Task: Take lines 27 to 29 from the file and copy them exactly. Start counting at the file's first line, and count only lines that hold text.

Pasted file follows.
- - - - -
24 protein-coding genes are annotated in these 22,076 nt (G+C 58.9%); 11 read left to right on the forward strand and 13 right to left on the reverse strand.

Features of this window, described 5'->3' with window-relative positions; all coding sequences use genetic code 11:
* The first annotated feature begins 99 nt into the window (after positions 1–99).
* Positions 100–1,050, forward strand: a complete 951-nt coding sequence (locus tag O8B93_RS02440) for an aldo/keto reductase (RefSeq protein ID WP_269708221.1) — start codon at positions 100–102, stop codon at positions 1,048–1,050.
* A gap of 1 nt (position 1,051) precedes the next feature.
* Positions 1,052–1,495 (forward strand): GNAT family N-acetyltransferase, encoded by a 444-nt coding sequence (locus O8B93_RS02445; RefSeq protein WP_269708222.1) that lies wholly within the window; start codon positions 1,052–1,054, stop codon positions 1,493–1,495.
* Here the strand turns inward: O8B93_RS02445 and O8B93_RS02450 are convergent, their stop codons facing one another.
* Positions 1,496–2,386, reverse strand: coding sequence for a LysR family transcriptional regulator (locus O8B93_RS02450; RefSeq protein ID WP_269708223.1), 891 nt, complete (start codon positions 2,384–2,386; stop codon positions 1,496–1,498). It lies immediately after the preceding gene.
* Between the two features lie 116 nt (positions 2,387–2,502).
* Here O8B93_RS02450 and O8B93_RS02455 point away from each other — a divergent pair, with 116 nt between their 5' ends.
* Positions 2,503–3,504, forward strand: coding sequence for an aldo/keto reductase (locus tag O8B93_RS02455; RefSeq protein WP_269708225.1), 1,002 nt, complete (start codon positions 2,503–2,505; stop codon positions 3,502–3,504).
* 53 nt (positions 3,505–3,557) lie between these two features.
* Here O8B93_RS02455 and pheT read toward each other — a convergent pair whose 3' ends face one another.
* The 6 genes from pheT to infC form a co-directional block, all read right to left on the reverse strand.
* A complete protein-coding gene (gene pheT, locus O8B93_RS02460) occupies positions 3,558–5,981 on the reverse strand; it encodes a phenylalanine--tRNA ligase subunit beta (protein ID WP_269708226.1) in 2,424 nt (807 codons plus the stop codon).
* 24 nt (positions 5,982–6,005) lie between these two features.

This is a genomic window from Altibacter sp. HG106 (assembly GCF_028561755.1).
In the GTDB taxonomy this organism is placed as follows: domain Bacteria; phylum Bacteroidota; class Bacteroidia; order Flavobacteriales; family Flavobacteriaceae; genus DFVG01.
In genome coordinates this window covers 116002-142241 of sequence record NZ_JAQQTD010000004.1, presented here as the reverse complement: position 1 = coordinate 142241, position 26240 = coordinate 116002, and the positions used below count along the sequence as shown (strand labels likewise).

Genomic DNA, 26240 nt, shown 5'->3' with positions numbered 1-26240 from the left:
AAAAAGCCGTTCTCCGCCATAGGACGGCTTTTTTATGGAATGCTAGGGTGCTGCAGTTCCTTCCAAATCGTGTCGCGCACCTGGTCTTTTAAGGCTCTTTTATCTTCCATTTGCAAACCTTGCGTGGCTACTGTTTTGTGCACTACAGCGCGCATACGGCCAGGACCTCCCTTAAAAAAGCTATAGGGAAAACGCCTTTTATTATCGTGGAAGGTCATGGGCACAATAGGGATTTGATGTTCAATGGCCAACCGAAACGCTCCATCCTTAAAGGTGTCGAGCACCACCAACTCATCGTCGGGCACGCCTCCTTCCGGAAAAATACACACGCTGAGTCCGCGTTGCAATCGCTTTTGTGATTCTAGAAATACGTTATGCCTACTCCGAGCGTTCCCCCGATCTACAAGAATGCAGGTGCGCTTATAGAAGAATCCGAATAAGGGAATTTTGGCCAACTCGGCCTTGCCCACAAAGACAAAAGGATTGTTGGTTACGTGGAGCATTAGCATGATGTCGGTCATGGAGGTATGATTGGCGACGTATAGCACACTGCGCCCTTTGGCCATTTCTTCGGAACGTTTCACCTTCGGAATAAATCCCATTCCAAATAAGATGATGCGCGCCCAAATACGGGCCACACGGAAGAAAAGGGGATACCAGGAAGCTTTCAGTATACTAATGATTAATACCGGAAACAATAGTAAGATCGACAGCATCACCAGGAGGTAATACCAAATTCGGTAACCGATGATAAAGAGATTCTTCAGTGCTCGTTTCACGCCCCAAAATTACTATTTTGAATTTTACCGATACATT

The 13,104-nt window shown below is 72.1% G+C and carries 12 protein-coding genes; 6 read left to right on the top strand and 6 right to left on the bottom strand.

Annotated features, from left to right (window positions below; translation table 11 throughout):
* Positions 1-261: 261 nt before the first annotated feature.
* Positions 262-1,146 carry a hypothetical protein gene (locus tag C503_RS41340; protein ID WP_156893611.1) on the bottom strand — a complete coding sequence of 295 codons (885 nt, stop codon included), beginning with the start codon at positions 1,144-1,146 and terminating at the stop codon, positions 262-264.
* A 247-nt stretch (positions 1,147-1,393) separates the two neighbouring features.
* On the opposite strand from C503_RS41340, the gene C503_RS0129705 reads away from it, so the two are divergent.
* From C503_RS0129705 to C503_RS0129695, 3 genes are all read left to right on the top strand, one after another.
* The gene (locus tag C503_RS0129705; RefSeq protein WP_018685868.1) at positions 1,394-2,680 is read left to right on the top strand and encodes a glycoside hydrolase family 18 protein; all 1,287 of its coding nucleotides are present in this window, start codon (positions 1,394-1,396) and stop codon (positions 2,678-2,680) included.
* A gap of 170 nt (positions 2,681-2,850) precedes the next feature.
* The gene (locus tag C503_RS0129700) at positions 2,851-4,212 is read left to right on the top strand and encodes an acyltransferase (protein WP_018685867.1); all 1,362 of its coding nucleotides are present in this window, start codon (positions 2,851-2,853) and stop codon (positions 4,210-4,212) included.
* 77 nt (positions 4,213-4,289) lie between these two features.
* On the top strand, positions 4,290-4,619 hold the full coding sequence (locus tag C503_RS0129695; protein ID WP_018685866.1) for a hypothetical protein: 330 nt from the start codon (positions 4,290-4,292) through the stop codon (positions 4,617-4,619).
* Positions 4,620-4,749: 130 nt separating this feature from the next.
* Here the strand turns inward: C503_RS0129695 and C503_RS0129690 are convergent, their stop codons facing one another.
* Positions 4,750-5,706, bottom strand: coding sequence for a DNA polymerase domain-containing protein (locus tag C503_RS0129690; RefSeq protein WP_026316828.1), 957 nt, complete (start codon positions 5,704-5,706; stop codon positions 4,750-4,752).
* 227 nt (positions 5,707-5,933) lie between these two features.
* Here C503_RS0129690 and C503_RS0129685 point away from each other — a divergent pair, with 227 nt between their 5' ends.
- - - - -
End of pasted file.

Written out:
* On the opposite strand from C503_RS41340, the gene C503_RS0129705 reads away from it, so the two are divergent.
* From C503_RS0129705 to C503_RS0129695, 3 genes are all read left to right on the top strand, one after another.
* The gene (locus tag C503_RS0129705; RefSeq protein WP_018685868.1) at positions 1,394-2,680 is read left to right on the top strand and encodes a glycoside hydrolase family 18 protein; all 1,287 of its coding nucleotides are present in this window, start codon (positions 1,394-1,396) and stop codon (positions 2,678-2,680) included.